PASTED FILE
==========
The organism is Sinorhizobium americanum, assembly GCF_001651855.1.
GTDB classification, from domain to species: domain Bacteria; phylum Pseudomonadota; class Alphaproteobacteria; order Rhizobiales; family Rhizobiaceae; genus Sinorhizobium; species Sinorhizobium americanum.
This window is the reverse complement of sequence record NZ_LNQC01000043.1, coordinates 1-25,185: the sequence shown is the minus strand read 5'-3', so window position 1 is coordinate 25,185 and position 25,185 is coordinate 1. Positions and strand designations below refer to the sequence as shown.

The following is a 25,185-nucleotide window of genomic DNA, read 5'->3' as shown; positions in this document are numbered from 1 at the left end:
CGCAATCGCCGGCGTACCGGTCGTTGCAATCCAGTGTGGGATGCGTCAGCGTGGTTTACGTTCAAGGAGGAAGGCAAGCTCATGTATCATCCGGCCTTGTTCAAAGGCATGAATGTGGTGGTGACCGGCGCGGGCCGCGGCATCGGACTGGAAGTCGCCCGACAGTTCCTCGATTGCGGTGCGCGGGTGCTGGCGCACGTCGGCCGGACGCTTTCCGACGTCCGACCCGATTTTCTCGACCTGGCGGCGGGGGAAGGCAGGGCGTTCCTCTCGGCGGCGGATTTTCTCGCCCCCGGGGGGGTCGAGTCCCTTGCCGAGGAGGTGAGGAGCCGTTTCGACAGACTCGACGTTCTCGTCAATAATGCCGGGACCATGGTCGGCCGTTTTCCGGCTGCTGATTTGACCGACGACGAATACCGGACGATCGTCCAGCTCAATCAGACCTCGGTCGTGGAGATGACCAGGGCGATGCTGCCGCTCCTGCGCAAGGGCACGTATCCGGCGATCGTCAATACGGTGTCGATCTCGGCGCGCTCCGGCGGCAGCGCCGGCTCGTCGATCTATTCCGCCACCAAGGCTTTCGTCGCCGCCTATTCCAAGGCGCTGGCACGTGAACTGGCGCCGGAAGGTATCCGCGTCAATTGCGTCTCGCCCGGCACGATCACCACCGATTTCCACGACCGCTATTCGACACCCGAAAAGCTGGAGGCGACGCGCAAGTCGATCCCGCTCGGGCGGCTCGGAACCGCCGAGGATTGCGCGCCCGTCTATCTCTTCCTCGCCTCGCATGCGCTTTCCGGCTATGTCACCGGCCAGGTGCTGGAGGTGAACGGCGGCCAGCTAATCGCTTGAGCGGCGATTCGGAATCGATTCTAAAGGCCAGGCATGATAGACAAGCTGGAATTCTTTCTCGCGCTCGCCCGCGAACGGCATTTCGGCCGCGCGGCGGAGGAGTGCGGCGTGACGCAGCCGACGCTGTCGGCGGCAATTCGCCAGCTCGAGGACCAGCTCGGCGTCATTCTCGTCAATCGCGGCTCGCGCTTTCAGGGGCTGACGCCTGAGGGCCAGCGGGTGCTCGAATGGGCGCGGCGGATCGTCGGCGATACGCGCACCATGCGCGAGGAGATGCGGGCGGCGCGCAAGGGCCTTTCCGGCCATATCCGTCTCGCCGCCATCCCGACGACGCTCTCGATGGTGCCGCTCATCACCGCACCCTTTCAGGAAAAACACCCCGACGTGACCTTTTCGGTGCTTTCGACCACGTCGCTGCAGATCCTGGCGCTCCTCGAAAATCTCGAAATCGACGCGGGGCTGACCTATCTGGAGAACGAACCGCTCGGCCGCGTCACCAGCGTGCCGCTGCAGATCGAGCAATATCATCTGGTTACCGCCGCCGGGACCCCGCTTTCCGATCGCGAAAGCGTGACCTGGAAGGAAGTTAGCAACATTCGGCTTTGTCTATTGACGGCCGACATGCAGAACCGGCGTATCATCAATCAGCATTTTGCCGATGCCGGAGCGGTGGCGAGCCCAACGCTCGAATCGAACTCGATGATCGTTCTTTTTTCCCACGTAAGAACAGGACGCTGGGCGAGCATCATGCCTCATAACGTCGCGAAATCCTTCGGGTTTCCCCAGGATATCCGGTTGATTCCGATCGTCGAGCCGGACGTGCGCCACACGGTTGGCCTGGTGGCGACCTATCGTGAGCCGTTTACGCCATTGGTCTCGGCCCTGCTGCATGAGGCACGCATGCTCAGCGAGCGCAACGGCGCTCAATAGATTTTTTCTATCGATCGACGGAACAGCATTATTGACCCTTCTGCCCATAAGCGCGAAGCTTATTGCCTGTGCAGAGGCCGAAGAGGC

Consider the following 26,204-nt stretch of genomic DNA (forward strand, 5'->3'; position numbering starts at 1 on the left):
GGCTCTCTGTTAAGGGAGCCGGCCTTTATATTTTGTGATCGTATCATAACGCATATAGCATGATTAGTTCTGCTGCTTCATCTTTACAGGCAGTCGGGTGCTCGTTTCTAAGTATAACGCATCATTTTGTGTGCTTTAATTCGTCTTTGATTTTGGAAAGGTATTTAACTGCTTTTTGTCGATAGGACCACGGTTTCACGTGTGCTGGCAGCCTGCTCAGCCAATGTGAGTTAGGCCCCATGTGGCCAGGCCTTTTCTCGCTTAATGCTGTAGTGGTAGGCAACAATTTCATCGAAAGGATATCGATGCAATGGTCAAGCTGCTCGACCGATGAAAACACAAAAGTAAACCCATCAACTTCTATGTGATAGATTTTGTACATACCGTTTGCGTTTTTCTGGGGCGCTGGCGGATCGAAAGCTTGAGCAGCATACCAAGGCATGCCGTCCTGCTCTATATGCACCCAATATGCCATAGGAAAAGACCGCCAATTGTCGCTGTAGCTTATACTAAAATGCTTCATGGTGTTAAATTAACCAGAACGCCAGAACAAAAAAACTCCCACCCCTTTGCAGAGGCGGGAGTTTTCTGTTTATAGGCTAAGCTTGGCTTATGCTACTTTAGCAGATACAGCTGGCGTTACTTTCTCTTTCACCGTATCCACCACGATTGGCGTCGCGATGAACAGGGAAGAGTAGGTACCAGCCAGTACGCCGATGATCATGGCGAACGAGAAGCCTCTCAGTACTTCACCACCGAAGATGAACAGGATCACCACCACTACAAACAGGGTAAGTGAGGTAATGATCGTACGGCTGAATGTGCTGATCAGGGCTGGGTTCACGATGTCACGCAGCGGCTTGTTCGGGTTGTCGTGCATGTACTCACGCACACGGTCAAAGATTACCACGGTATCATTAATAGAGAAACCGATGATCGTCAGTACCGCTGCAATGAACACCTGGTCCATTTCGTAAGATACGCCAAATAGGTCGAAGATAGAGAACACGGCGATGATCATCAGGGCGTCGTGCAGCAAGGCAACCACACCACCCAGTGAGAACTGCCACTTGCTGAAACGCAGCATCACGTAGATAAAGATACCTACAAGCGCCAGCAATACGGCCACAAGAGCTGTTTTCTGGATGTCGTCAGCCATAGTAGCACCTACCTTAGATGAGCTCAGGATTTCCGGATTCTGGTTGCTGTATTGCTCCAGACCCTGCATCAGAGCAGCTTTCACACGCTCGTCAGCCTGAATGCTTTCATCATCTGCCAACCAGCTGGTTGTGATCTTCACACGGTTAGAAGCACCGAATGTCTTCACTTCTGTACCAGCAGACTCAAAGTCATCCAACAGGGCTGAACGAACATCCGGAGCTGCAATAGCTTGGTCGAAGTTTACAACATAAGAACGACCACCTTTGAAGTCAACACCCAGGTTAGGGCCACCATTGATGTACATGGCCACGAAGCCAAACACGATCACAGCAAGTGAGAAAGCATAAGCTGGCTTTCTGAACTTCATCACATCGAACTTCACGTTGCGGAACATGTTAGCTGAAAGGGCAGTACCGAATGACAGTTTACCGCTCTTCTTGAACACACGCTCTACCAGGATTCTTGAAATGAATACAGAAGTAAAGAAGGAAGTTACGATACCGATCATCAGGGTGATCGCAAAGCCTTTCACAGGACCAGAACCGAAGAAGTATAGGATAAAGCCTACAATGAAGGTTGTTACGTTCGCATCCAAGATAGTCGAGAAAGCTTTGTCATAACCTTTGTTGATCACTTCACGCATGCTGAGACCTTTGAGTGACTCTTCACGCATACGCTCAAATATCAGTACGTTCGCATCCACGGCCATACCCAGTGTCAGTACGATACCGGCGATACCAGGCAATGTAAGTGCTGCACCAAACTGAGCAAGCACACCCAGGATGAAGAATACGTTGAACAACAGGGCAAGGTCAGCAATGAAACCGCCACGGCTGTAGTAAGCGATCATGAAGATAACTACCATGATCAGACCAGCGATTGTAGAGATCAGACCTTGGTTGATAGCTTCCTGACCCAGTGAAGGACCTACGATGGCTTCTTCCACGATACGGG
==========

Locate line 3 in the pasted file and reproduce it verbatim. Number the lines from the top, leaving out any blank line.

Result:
This window is the reverse complement of sequence record NZ_LNQC01000043.1, coordinates 1-25,185: the sequence shown is the minus strand read 5'-3', so window position 1 is coordinate 25,185 and position 25,185 is coordinate 1. Positions and strand designations below refer to the sequence as shown.